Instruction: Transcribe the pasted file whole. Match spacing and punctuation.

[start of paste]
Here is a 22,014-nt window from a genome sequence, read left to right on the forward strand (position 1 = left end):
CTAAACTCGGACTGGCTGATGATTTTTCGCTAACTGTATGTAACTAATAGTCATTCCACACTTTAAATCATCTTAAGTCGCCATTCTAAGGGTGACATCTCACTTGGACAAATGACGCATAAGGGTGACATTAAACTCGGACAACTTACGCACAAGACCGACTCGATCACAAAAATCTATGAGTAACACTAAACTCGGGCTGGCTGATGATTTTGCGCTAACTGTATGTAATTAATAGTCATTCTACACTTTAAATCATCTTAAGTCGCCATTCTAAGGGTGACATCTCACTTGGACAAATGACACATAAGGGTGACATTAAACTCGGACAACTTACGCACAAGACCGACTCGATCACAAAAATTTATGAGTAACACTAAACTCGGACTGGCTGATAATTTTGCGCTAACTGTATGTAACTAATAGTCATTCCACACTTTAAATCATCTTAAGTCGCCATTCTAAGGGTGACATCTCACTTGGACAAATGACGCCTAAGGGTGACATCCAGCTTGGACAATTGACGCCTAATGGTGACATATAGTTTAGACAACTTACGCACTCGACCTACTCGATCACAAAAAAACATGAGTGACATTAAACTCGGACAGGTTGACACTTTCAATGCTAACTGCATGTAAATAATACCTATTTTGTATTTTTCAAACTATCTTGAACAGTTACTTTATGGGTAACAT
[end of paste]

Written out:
Here is a 22,014-nt window from a genome sequence, read left to right on the forward strand (position 1 = left end):
CTAAACTCGGACTGGCTGATGATTTTTCGCTAACTGTATGTAACTAATAGTCATTCCACACTTTAAATCATCTTAAGTCGCCATTCTAAGGGTGACATCTCACTTGGACAAATGACGCATAAGGGTGACATTAAACTCGGACAACTTACGCACAAGACCGACTCGATCACAAAAATCTATGAGTAACACTAAACTCGGGCTGGCTGATGATTTTGCGCTAACTGTATGTAATTAATAGTCATTCTACACTTTAAATCATCTTAAGTCGCCATTCTAAGGGTGACATCTCACTTGGACAAATGACACATAAGGGTGACATTAAACTCGGACAACTTACGCACAAGACCGACTCGATCACAAAAATTTATGAGTAACACTAAACTCGGACTGGCTGATAATTTTGCGCTAACTGTATGTAACTAATAGTCATTCCACACTTTAAATCATCTTAAGTCGCCATTCTAAGGGTGACATCTCACTTGGACAAATGACGCCTAAGGGTGACATCCAGCTTGGACAATTGACGCCTAATGGTGACATATAGTTTAGACAACTTACGCACTCGACCTACTCGATCACAAAAAAACATGAGTGACATTAAACTCGGACAGGTTGACACTTTCAATGCTAACTGCATGTAAATAATACCTATTTTGTATTTTTCAAACTATCTTGAACAGTTACTTTATGGGTAACAT